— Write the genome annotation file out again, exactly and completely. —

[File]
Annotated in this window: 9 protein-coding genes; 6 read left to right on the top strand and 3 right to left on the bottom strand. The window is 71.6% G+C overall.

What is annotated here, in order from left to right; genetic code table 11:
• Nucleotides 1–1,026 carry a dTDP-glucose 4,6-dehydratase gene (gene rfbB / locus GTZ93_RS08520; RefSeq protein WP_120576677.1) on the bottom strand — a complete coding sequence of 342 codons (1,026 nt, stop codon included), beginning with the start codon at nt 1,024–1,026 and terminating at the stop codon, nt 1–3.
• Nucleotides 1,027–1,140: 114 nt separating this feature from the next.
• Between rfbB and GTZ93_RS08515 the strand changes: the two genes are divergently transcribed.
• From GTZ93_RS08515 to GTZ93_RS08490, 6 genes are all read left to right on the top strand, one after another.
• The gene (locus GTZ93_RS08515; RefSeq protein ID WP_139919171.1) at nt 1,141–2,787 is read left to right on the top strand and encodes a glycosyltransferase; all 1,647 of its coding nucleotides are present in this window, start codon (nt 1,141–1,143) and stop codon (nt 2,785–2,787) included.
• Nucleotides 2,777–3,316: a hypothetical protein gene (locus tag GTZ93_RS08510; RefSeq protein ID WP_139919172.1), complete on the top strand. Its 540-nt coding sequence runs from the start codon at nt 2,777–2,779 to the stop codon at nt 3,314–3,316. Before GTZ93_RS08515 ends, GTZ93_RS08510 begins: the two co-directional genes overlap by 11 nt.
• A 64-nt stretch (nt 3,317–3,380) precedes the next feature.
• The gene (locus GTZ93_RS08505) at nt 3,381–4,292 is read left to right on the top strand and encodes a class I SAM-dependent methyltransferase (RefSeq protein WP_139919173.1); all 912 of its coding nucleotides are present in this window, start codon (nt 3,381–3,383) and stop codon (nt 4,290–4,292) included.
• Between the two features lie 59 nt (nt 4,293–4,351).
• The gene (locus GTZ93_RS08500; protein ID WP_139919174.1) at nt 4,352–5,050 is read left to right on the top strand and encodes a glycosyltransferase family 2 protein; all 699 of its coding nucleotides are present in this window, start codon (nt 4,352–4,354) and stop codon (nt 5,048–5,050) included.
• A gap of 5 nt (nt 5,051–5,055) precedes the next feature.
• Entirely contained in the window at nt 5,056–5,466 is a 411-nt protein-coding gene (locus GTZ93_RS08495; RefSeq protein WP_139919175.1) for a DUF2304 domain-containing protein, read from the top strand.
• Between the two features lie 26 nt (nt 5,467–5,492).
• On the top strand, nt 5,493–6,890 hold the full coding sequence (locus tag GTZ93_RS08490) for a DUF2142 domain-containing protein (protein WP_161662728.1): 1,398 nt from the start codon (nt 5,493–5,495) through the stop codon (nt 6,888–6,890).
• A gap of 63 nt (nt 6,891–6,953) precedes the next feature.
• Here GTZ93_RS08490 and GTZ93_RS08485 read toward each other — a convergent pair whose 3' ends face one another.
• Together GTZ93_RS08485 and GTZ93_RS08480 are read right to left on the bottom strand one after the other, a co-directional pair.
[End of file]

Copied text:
Annotated in this window: 9 protein-coding genes; 6 read left to right on the top strand and 3 right to left on the bottom strand. The window is 71.6% G+C overall.

What is annotated here, in order from left to right; genetic code table 11:
• Nucleotides 1–1,026 carry a dTDP-glucose 4,6-dehydratase gene (gene rfbB / locus GTZ93_RS08520; RefSeq protein WP_120576677.1) on the bottom strand — a complete coding sequence of 342 codons (1,026 nt, stop codon included), beginning with the start codon at nt 1,024–1,026 and terminating at the stop codon, nt 1–3.
• Nucleotides 1,027–1,140: 114 nt separating this feature from the next.
• Between rfbB and GTZ93_RS08515 the strand changes: the two genes are divergently transcribed.
• From GTZ93_RS08515 to GTZ93_RS08490, 6 genes are all read left to right on the top strand, one after another.
• The gene (locus GTZ93_RS08515; RefSeq protein ID WP_139919171.1) at nt 1,141–2,787 is read left to right on the top strand and encodes a glycosyltransferase; all 1,647 of its coding nucleotides are present in this window, start codon (nt 1,141–1,143) and stop codon (nt 2,785–2,787) included.
• Nucleotides 2,777–3,316: a hypothetical protein gene (locus tag GTZ93_RS08510; RefSeq protein ID WP_139919172.1), complete on the top strand. Its 540-nt coding sequence runs from the start codon at nt 2,777–2,779 to the stop codon at nt 3,314–3,316. Before GTZ93_RS08515 ends, GTZ93_RS08510 begins: the two co-directional genes overlap by 11 nt.
• A 64-nt stretch (nt 3,317–3,380) precedes the next feature.
• The gene (locus GTZ93_RS08505) at nt 3,381–4,292 is read left to right on the top strand and encodes a class I SAM-dependent methyltransferase (RefSeq protein WP_139919173.1); all 912 of its coding nucleotides are present in this window, start codon (nt 3,381–3,383) and stop codon (nt 4,290–4,292) included.
• Between the two features lie 59 nt (nt 4,293–4,351).
• The gene (locus GTZ93_RS08500; protein ID WP_139919174.1) at nt 4,352–5,050 is read left to right on the top strand and encodes a glycosyltransferase family 2 protein; all 699 of its coding nucleotides are present in this window, start codon (nt 4,352–4,354) and stop codon (nt 5,048–5,050) included.
• A gap of 5 nt (nt 5,051–5,055) precedes the next feature.
• Entirely contained in the window at nt 5,056–5,466 is a 411-nt protein-coding gene (locus GTZ93_RS08495; RefSeq protein WP_139919175.1) for a DUF2304 domain-containing protein, read from the top strand.
• Between the two features lie 26 nt (nt 5,467–5,492).
• On the top strand, nt 5,493–6,890 hold the full coding sequence (locus tag GTZ93_RS08490) for a DUF2142 domain-containing protein (protein WP_161662728.1): 1,398 nt from the start codon (nt 5,493–5,495) through the stop codon (nt 6,888–6,890).
• A gap of 63 nt (nt 6,891–6,953) precedes the next feature.
• Here GTZ93_RS08490 and GTZ93_RS08485 read toward each other — a convergent pair whose 3' ends face one another.
• Together GTZ93_RS08485 and GTZ93_RS08480 are read right to left on the bottom strand one after the other, a co-directional pair.